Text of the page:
Atypical vascular lesions (AVLs) of the breast are rare cutaneous vascular proliferations that present as erythematous, violaceous, or flesh-colored papules, patches, or plaques in women who have undergone radiation treatment for breast carcinoma.1,2 These lesions most commonly develop in the irradiated area within 3 to 6 years following radiation treatment.3
Various terms have been used to describe AVLs in the literature, including atypical hemangiomas, benign lymphangiomatous papules, benign lymphangioendotheliomas, lymphangioma circumscriptum, and acquired progressive lymphangiomas, suggesting benign behavior.4-10 However, their identity as benign lesions has been a source of controversy, with some investigators proposing that AVLs may be a precursor lesion to postirradiation angiosarcoma.2 Research has addressed if there are markers that can predict AVL types that are more likely to develop into angiosarcomas.1 Although most clinicians treat AVLs with complete excision, there currently are no specific guidelines to direct this practice.
We report the case of a patient with a history of 1 AVL that was excised who developed 3 additional AVLs in the same breast over the course of 15 months.
A 55-year-old woman with a history of obesity, hypertension, and infiltrating ductal carcinoma in situ of the right breast (grade 2, estrogen receptor and progesterone receptor positive) underwent a right breast lumpectomy and sentinel lymph node dissection. Three months later, she underwent re-excision for positive margins and started adjuvant hormonal therapy with tamoxifen. One month later, she began external beam radiation therapy and received a total dose of 6040 cGy over the course of 9 weeks (34 total treatments).
The patient presented to an outside dermatology clinic 2 years after completing external beam radiation therapy for evaluation of a new pink nodule on the right mid breast. The nodule was biopsied and discovered to be an AVL. Pathology showed an anastomosing proliferation of thin-walled vascular channels mainly located in the superficial dermis with notable endothelial nuclear atypia and hyperchromasia. There were several tiny foci with the beginnings of multilayering with prominent endothelial atypia (Figure 1). She underwent complete excision for this AVL with negative margins.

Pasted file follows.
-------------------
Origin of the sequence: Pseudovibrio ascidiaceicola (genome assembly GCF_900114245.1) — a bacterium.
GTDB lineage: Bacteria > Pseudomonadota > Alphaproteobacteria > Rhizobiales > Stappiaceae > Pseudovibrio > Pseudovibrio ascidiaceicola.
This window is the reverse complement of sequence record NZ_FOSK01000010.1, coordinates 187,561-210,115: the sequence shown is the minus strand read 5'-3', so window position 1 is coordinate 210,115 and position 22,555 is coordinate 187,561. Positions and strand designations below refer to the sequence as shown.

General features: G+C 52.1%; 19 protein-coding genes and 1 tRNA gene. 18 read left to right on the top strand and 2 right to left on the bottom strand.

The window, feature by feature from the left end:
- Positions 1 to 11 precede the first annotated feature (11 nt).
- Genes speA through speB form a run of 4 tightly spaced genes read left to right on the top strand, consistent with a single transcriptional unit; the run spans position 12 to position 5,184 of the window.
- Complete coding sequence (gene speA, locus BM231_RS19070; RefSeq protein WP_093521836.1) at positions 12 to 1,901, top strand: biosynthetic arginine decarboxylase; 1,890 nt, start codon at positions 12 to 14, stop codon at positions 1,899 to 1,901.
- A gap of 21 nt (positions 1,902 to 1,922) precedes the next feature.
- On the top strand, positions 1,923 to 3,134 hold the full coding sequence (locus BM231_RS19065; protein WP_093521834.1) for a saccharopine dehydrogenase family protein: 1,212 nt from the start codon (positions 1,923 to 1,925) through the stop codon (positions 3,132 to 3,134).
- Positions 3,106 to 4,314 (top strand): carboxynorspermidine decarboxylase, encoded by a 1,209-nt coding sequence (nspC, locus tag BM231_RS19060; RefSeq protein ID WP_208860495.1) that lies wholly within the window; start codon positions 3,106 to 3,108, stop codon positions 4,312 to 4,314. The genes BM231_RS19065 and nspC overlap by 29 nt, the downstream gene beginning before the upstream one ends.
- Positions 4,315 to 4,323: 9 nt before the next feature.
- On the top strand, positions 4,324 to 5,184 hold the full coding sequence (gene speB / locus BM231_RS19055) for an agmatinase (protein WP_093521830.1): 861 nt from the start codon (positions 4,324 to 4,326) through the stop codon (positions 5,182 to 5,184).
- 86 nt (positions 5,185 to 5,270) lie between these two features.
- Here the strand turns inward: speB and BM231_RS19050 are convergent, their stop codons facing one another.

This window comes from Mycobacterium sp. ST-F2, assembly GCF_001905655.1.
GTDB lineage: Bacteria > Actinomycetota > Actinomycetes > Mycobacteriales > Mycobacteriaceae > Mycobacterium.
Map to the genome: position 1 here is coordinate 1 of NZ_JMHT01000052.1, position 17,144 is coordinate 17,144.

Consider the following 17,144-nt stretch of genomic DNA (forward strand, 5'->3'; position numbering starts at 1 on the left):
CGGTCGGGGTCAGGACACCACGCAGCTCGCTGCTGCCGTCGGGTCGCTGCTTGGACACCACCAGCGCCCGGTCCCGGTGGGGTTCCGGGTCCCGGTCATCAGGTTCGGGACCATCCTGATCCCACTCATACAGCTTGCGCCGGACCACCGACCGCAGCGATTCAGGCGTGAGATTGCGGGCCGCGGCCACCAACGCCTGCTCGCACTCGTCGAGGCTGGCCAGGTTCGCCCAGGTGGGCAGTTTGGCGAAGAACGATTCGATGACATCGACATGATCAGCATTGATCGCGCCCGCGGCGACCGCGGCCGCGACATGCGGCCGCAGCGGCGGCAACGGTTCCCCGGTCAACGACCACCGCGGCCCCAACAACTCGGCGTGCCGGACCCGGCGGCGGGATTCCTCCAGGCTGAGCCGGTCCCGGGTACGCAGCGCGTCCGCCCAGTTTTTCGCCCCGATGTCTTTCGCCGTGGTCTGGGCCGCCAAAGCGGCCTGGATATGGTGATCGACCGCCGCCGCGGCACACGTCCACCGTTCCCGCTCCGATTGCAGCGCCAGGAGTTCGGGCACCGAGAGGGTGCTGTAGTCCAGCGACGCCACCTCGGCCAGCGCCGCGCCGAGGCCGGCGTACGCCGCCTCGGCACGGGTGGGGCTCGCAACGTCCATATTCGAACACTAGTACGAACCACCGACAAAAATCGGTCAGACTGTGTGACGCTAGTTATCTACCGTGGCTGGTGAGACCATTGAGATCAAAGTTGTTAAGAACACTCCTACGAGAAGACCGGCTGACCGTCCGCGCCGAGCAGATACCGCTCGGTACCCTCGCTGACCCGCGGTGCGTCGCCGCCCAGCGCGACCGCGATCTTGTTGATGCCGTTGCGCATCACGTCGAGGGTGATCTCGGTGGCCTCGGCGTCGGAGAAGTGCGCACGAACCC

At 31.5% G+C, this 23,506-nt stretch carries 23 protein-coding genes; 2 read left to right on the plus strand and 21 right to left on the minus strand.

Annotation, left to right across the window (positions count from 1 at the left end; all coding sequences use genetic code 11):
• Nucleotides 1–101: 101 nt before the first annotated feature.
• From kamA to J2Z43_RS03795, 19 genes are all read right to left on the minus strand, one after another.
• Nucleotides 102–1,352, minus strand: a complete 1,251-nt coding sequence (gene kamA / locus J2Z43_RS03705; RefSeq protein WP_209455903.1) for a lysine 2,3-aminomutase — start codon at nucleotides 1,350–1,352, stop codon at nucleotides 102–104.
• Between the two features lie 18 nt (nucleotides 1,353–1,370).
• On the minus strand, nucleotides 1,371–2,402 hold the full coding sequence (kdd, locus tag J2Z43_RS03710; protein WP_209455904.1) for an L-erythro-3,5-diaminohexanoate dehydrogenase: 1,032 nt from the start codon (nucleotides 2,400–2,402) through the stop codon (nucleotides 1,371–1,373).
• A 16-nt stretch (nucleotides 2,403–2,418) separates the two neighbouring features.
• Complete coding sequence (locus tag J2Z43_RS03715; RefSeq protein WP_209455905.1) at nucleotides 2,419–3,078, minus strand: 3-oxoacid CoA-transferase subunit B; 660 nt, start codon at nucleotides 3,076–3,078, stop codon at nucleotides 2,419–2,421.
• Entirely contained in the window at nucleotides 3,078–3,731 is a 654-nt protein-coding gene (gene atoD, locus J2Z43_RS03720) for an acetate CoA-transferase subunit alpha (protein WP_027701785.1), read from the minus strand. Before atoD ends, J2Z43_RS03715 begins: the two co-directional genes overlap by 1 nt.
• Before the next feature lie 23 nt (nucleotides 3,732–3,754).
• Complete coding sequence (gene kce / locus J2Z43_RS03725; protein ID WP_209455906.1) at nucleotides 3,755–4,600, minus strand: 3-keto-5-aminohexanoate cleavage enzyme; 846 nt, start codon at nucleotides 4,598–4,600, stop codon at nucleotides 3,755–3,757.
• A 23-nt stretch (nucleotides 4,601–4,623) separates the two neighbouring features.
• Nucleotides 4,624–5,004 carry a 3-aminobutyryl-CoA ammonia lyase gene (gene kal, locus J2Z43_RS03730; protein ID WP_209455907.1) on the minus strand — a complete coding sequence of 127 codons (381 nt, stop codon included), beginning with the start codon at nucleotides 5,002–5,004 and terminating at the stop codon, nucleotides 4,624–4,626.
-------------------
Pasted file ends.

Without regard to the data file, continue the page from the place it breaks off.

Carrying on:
Six months after the initial AVL diagnosis, she presented to our dermatology clinic with another asymptomatic red bump on the right breast. On physical examination, a 4-mm firm, erythematous, well-circumscribed papule was noted on the medial aspect of the right breast along with a similar-appearing 4-mm papule on the right lateral aspect of the right breast (Figure 2). The patient was unsure of the duration of the second lesion but felt that it had been present at least as long as the other lesion. Both lesions clinically resembled typical capillary hemangiomas. A 6-mm punch biopsy of the right medial breast was performed and revealed enlarged vessels and capillaries in the upper dermis lined by endothelial cells with focal prominent nuclei without necrosis, overt atypia, mitosis, or tufting (Figure 3). Immunostaining was positive for CD34, factor VIII antigen, podoplanin (D2-40), and CD31, and negative for cytokeratin 7 and pankeratin. This staining was compatible with a lymphatic-type AVL.1 A diagnosis of AVL was made and complete excision with clear margins was performed. At the time of this excision, a biopsy of the right lateral breast was performed revealing thin-walled, dilated vascular channels in the superficial dermis with architecturally atypical angulated outlines, mild endothelial nuclear atypia, and hyperchromasia without endothelial multilayering. Clear margins were noted on the biopsy, but the patient subsequently declined re-excision of this third AVL.
During a subsequent follow-up visit 9 months later, the patient was noted to have a 2-mm red, vascular-appearing papule on the right upper medial breast (Figure 2). A 6-mm biopsy was performed and revealed thin-walled vascular channels in the superficial dermis with endothelial nuclear atypia consistent with an AVL.